In a recent article by Henry Grabar, the confusing layout of Charlotte streets are briefly explained:
"The only other American city, among the 25 Boeing analyzed, that compares to Boston is … Charlotte. The core of the city is a neat grid, but it dissolves into a pattern that looks like cacio e pepe served on a bicycle wheel.
What gives Charlotte this inscrutable layout? Three things.
First, it didn’t grow fast enough during the 18th century to receive a great, forward-thinking grid plan like Manhattan or Washington.
Second, its suburban framework is composed of old roads that once connected the city center to outlying villages. No Jeffersonian grid was ever imposed here. “It looks like spokes of a wheel, and those spokes are the naturally occurring farm roads converting on the courthouse,” says Tom Hanchett, a Charlotte historian and author of Sorting Out the New South City.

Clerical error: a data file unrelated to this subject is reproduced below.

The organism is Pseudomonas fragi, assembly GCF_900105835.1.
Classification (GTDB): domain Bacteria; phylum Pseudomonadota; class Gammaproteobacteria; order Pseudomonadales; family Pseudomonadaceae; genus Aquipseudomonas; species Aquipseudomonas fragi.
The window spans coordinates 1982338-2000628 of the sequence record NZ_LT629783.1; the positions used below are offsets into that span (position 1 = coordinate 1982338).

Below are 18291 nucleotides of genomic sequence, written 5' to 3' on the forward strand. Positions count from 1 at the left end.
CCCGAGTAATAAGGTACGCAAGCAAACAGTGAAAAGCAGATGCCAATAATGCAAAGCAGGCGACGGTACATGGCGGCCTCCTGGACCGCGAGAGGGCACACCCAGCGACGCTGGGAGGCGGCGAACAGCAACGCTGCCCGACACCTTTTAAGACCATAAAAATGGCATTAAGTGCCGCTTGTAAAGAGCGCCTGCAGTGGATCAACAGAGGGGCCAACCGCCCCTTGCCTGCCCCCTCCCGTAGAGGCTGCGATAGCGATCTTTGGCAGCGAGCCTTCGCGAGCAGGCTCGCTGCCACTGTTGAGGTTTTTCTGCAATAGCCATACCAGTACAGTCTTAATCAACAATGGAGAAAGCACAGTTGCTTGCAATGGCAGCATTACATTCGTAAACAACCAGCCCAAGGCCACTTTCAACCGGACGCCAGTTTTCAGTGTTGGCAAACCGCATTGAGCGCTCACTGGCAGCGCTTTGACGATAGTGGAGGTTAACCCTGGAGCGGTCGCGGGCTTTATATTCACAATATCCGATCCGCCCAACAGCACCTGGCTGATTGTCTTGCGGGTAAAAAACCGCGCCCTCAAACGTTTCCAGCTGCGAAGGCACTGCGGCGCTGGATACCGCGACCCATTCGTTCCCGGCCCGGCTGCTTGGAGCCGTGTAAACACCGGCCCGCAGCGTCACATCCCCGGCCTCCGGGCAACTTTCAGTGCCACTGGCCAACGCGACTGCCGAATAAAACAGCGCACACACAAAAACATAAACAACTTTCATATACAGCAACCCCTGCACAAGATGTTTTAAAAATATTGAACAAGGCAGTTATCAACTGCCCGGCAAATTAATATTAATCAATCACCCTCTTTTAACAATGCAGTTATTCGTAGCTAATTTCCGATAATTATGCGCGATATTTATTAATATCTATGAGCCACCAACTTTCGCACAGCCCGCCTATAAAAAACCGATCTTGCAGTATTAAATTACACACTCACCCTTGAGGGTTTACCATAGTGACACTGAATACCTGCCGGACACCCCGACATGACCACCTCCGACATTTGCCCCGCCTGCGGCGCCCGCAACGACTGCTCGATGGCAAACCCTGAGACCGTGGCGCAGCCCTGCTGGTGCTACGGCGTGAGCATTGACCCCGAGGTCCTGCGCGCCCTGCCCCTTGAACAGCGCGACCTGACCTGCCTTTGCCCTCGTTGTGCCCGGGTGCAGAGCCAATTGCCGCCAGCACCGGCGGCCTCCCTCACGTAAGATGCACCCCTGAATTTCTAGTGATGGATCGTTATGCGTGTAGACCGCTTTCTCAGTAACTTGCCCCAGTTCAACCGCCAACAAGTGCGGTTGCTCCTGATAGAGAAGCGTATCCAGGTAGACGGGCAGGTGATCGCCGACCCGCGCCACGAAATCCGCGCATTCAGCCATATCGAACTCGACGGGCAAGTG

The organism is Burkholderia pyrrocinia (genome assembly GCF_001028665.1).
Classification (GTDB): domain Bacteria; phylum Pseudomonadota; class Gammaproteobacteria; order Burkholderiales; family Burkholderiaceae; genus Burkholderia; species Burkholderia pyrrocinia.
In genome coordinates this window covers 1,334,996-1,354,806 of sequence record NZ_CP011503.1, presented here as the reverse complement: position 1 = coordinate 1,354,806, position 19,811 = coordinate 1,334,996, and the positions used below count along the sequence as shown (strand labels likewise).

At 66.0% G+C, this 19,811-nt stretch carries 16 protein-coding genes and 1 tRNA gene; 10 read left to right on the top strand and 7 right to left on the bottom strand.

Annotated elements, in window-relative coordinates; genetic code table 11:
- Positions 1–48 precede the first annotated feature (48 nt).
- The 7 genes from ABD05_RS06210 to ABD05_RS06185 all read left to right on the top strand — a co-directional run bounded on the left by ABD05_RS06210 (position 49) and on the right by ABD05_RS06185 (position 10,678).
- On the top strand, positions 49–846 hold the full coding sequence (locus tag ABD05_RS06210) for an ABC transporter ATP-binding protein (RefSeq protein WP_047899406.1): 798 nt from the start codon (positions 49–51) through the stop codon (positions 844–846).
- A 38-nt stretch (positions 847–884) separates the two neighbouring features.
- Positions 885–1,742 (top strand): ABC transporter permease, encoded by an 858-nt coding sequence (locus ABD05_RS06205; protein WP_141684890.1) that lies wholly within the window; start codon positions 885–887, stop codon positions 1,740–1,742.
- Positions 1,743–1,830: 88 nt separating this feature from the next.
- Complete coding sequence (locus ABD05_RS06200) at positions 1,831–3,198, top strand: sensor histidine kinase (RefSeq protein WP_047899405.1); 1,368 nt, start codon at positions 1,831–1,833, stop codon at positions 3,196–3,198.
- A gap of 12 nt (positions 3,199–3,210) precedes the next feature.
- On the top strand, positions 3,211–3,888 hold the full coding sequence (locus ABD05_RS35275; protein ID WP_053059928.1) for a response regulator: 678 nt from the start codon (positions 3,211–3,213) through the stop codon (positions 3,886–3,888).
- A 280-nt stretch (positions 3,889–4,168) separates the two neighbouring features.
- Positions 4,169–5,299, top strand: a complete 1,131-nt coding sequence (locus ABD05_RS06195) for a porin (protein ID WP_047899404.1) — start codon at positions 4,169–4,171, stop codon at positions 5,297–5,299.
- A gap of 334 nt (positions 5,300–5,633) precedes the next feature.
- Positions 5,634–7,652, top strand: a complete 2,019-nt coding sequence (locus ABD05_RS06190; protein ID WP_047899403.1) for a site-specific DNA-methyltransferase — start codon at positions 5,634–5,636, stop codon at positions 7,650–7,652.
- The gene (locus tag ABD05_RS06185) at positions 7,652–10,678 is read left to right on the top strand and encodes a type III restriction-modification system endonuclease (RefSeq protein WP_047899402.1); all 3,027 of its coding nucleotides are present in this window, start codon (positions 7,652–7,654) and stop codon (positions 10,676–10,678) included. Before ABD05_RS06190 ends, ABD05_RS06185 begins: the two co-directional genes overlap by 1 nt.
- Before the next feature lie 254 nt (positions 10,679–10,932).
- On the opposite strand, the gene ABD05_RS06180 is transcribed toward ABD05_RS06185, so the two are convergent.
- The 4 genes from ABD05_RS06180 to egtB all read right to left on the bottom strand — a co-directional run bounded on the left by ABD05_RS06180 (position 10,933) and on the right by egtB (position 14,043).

Third, Charlotte managed to keep expanding, absorbing the spaghetti-grids of suburban developments.
Charlotte and Boston, though, have no citywide summer sunsets, just like the grid-less cities that are common elsewhere in the world, including Rome, Seoul, Hong Kong, and Rio de Janeiro.